FLOSS Weekly Episode 778: OctoPrint — People Are Amazing At Breaking Things

This week Jonathan Bennett and Katherine Druckman sit down with Gina Häußge to talk OctoPrint! It’s one of our favorite ways to babysit our 3D printers, and the project has come a long way in the last 12 years! It’s a labor of love, primarily led by Gina, who has managed to turn it into a full time job. Listen in to hear that story and more, including how to run an Open Source project without losing your sanity, why plugins are great, and how to avoid adding a special services employee as a co-maintainer!

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A workbench with a 3D printer, a home-made frame of metal tubing and 3D printed brackets and phone holders. 3 iOS devices and 1 Android phone arranged around the printer with a clock and 3 different camera angles around the print bed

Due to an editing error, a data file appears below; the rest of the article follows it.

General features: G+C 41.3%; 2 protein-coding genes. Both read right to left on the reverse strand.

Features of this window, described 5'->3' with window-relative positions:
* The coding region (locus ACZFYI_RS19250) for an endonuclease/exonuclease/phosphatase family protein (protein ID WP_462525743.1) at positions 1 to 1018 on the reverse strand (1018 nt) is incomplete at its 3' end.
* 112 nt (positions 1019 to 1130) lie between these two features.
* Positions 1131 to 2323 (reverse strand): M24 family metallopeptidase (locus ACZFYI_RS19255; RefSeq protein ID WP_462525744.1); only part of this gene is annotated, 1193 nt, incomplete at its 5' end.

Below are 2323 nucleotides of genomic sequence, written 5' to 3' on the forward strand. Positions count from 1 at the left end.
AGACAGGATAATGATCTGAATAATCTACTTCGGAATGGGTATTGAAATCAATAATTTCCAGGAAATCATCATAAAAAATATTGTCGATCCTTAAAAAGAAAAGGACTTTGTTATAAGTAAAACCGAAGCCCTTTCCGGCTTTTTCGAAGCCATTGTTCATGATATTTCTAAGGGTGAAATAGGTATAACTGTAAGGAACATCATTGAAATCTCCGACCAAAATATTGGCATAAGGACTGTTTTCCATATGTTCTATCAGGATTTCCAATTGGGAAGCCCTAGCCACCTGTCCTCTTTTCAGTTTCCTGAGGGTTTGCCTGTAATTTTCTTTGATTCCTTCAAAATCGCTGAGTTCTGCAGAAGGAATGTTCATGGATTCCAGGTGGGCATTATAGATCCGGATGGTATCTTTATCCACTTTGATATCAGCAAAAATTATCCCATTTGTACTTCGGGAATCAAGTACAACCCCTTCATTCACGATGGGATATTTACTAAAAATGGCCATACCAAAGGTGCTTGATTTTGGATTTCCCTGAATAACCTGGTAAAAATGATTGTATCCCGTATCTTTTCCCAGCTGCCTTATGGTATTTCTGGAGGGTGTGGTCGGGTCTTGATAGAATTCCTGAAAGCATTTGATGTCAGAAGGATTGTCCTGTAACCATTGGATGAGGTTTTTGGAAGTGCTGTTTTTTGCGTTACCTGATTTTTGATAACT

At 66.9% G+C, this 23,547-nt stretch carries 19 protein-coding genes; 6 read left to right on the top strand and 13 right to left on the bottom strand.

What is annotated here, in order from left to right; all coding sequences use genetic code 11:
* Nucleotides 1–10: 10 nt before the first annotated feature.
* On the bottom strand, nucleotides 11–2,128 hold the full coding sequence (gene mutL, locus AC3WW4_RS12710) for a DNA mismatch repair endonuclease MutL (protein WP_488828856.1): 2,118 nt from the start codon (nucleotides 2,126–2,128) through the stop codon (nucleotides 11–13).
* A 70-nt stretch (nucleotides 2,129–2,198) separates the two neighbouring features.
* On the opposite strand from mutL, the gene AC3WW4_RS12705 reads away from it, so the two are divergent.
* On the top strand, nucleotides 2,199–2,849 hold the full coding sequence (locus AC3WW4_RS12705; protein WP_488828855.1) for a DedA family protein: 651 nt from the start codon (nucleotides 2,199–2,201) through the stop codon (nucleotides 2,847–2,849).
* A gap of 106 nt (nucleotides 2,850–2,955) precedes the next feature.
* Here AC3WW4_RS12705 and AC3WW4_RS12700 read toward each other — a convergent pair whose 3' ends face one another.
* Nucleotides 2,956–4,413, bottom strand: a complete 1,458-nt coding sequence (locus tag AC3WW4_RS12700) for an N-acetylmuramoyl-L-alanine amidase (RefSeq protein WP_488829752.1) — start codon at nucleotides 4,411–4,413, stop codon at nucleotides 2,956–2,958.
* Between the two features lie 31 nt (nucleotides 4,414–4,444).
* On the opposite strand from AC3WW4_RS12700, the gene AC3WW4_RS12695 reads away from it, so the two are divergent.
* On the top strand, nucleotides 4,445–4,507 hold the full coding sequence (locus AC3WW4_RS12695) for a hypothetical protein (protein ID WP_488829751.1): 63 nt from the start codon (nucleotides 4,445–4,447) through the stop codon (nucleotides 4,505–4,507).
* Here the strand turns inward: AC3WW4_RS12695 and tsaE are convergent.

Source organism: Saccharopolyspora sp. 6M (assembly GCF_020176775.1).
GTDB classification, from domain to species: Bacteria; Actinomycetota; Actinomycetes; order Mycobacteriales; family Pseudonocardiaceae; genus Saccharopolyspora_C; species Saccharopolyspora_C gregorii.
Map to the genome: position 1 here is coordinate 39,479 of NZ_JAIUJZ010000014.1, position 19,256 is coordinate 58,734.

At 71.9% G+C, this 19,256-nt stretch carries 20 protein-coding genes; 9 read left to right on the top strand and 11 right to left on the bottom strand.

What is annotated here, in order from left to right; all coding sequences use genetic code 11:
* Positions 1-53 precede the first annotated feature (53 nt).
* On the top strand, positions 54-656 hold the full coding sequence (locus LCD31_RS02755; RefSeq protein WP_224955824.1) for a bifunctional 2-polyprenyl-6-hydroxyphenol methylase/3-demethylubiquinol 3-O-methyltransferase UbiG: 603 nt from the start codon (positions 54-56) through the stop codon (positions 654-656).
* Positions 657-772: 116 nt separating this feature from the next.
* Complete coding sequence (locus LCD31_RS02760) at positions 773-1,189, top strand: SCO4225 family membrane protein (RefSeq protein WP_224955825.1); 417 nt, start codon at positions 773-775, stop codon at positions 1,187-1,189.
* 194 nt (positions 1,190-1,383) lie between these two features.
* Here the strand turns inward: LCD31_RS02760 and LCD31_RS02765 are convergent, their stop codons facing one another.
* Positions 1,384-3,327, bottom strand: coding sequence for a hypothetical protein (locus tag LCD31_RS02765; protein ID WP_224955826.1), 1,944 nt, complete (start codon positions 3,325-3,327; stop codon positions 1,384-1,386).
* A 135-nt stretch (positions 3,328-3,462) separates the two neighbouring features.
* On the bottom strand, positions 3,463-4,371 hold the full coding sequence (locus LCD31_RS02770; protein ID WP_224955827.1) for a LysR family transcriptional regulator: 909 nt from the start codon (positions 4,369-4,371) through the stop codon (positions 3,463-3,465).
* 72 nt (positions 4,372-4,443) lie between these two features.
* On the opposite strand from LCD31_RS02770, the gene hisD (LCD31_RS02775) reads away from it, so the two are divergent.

Even 3D Printers Are Taking Selfies Now

We love watching 3D prints magically grow, through the power of timelapse videos. These are easier to make than ever, due in no small part to a vibrant community that’s continuously refining tools such as Octolapse. Most people are using some camera they can connect to a Raspberry Pi, namely a USB webcam or CSI camera module. A DSLR would arguably take better pictures, but they can be difficult to control, and their high resolution images are tougher for the Pi to encode.

If you’re anything like us, you’ve got a box or drawer full of devices that can take nearly as high-quality images as a DSLR, some cast-off mobile phones. Oh, that pile of “solutions looking for a problem” may have just found one! [Matt@JemRise] sure has, and in the video after the break, you can see how not one but four mobile phones are put to work.